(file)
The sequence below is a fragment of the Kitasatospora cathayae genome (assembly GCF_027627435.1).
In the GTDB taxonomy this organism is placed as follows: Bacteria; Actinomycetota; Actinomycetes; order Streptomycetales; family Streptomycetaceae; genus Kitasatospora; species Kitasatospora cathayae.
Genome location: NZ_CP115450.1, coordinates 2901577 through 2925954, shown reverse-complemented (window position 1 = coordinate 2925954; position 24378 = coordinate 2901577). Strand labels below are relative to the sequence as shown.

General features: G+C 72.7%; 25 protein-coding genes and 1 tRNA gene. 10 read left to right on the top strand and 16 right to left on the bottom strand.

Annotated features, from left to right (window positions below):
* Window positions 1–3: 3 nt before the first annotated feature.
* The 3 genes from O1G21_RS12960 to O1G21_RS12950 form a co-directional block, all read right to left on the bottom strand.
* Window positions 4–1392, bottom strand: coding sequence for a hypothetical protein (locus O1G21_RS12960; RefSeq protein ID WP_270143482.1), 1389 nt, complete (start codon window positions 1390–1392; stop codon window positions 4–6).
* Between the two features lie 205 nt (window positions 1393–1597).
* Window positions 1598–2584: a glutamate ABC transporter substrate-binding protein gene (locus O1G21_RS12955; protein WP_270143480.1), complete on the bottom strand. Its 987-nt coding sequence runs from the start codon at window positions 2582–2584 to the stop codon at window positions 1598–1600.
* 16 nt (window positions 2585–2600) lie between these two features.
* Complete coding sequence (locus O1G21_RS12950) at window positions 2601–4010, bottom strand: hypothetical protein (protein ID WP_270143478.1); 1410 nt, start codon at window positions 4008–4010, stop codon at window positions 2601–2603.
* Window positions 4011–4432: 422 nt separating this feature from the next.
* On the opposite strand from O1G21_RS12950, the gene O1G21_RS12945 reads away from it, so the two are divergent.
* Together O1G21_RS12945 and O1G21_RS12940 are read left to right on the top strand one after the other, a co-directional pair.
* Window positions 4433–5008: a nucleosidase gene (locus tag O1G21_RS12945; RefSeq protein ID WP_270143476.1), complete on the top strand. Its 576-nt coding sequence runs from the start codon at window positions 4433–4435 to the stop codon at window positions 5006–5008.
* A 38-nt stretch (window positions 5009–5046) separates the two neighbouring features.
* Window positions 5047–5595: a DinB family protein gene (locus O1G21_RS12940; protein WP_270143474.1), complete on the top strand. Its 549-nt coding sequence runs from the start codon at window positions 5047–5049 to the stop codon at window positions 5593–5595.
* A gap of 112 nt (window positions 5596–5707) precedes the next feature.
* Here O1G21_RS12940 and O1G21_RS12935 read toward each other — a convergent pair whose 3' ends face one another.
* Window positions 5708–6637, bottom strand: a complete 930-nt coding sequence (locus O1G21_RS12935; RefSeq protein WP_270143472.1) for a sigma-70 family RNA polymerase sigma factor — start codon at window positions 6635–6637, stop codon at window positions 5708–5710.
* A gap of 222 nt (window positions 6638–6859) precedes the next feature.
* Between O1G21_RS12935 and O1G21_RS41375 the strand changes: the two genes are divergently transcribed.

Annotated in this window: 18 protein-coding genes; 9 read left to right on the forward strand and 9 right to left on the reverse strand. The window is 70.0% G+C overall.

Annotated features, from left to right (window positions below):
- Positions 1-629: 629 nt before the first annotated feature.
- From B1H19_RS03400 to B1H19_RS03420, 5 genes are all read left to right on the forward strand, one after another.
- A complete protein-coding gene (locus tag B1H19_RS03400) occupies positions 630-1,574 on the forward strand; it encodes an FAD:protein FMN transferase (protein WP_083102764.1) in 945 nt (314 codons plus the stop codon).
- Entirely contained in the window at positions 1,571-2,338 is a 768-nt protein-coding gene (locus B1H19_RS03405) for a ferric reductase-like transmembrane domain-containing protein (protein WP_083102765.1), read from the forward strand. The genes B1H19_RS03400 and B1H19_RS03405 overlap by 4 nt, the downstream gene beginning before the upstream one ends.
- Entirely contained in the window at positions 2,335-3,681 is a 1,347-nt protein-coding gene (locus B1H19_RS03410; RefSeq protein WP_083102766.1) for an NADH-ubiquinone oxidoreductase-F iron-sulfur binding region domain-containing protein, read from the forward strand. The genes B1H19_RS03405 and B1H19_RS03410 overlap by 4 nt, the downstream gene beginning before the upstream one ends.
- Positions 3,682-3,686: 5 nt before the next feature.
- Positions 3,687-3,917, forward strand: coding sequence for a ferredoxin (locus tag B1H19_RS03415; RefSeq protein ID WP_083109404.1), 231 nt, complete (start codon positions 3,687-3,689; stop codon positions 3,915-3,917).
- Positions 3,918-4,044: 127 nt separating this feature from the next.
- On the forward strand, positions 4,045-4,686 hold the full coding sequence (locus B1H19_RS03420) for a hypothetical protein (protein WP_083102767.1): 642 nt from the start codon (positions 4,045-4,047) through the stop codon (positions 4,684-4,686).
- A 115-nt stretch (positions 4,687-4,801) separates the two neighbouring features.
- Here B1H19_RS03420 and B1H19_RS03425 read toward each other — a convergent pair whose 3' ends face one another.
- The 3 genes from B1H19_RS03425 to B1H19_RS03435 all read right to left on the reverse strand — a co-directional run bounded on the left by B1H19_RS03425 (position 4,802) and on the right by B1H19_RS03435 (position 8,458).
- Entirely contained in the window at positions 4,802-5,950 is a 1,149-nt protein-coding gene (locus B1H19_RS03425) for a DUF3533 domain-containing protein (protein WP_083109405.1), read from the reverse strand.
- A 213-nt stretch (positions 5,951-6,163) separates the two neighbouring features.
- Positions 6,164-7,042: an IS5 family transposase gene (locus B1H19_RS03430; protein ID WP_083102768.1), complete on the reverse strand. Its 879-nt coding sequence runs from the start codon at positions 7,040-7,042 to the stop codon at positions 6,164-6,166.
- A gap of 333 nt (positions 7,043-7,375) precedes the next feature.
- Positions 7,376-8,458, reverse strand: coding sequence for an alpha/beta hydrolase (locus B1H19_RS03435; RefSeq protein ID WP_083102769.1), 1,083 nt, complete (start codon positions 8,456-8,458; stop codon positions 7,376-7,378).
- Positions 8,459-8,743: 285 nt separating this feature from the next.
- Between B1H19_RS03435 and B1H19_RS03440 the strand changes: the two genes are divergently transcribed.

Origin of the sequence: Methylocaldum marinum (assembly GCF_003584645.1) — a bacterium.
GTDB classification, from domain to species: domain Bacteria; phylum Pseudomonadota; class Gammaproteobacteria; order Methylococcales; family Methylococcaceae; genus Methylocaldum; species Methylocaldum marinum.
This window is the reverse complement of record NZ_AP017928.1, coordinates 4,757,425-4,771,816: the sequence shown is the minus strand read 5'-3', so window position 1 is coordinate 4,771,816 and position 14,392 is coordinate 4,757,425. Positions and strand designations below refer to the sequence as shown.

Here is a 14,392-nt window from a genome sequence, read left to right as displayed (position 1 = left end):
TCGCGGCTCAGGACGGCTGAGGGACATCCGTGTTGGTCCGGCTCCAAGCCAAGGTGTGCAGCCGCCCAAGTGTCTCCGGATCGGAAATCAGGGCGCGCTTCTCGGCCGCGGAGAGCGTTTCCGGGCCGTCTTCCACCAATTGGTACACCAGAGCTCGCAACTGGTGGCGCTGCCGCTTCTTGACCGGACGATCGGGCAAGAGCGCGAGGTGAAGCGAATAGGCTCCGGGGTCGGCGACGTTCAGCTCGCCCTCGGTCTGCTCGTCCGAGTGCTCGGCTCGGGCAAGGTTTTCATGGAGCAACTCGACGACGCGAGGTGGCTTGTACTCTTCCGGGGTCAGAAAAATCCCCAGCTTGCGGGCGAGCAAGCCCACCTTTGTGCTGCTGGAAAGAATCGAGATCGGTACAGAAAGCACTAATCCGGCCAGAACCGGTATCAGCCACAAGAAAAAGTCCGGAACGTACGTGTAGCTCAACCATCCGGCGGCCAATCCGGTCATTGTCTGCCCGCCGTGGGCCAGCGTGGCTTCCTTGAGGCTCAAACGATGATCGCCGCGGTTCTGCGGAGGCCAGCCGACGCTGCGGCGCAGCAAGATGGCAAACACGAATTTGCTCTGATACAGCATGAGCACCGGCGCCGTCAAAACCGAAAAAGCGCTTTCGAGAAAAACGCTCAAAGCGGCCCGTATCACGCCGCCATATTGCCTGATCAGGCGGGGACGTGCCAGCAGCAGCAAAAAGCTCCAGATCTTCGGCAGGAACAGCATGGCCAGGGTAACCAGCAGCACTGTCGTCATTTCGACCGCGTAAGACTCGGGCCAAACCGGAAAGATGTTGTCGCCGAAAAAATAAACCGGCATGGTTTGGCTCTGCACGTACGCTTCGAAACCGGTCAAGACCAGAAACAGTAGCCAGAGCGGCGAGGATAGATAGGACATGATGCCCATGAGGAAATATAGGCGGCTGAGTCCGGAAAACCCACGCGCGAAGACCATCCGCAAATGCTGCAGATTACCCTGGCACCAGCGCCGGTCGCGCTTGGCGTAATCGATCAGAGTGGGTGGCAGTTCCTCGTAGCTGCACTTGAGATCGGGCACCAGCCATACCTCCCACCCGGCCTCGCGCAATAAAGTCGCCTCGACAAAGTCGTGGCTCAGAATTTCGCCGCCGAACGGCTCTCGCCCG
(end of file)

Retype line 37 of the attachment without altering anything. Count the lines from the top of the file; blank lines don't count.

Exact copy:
- The 3 genes from B1H19_RS03425 to B1H19_RS03435 all read right to left on the reverse strand — a co-directional run bounded on the left by B1H19_RS03425 (position 4,802) and on the right by B1H19_RS03435 (position 8,458).